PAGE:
Without the lack of significant competition, what with the collapse of Semi-Pro last week, and with America's seeming desire to get out to the movies, 10,000 B.C. easily won the weekend, taking in $35 million, twice its nearest competitor. Or perhaps this was another case of marketing winning the weekend in spite of the mediocre quality of the film it represents (much like Vantage Point a couple of weeks back), considering the everywhere presence the commercials have had. Whatever the reality is, the film is not terribly good, but it does provide some big screen drama until the next best thing comes along.
Its nearest competitor is the latest Disney flick, College Road Trip. This is also the second Martin Lawrence film so far this year, and his last one, Welcome Home Roscoe Jenkins, just recently exited the top ten after spending a few weeks on the chart. This one will likely spend a few weeks there as well. I cannot say that I have any interest in seeing it, but while I was at the multiplex on Friday I came across a young lady who was in the film, out with her family to catch it on opening night. I did not catch her name, but did not get the impression that she had a major role in it, likely it was one of her first screen roles. The all looked excited to be there, and I would be too if I had been in their shoes.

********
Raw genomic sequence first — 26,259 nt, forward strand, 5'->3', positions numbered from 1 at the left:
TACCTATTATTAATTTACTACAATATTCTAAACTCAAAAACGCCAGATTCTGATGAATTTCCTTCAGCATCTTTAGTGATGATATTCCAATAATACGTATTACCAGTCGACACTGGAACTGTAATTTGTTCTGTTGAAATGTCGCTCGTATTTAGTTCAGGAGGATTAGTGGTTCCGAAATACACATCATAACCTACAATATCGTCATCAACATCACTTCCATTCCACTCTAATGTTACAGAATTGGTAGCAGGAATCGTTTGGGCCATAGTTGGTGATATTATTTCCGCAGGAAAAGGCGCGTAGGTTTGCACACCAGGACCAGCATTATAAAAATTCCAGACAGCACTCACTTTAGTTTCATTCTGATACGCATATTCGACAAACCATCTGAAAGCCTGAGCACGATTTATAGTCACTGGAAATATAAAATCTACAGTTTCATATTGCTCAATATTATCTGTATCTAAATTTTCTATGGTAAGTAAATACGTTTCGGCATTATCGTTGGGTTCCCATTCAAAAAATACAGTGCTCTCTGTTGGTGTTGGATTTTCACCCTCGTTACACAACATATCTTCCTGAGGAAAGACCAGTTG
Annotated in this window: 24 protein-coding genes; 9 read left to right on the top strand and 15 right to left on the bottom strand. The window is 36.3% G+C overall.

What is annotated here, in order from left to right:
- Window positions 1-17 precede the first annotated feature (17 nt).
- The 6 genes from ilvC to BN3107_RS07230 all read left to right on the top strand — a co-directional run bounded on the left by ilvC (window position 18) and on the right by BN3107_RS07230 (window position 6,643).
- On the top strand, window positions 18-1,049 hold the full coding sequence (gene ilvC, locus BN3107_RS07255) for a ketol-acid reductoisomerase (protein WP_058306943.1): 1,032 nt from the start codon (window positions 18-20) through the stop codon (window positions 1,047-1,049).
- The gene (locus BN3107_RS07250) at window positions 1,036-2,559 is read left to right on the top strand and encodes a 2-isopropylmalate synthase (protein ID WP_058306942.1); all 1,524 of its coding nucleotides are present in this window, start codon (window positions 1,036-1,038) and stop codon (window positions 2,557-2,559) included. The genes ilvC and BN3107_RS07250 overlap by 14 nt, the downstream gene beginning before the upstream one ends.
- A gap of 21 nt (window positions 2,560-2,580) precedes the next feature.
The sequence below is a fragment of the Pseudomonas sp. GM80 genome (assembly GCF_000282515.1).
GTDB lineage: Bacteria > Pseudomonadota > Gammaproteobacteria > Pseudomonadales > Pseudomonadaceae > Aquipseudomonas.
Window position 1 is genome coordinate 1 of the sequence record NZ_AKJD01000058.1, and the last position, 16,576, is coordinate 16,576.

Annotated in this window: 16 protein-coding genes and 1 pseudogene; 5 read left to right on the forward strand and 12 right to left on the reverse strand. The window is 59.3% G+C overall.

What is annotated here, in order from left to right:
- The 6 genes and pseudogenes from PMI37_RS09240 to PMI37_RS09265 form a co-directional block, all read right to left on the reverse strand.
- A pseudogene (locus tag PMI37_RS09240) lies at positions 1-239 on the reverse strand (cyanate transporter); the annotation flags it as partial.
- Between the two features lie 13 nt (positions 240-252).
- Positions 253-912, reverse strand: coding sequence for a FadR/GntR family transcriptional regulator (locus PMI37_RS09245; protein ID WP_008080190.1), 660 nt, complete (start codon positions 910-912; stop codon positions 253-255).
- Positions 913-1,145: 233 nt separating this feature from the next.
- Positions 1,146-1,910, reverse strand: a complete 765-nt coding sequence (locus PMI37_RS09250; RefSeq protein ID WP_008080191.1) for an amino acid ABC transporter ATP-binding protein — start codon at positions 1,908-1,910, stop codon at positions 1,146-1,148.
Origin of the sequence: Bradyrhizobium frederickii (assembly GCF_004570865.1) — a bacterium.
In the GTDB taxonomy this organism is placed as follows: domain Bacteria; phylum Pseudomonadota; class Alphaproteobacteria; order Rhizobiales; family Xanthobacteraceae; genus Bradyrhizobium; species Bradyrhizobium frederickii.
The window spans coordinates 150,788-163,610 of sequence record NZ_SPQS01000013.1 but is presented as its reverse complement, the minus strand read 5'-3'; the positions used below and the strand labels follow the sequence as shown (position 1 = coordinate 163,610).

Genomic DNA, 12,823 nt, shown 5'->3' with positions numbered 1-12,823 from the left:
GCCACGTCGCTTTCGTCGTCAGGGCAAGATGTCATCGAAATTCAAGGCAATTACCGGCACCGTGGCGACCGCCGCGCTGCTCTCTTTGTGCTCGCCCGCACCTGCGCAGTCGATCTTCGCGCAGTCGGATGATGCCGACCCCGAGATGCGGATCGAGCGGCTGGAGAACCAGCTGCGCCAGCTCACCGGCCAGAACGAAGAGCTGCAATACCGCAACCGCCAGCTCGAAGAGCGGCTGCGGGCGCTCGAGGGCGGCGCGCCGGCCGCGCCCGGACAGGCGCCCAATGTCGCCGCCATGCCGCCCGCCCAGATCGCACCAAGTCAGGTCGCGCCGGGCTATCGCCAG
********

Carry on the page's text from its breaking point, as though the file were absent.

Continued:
There was one other new release to reach the charts this week, The Bank Job. The Jason Statham-starring heist picture finished in fourth place, a respectable open for a film that has seemingly modest aspirations. It is based on an actual bank robbery that took place in London in 1971 that has never been solved. The film is a solid entry in the genre and proved to be very entertaining, and surprisingly complex despite its straight forward nature.
Among returning films, Will Ferrell's Semi-Pro continued its sub-par performance. It tumbled out of first place, where it opened with half of what was expected. It slipped more than 60%, thus falling to fifth place in its second weekend. This does not bode well for its immediate future. I suspect that the marketing is going to turn towards DVD in order to recoup some of its pride.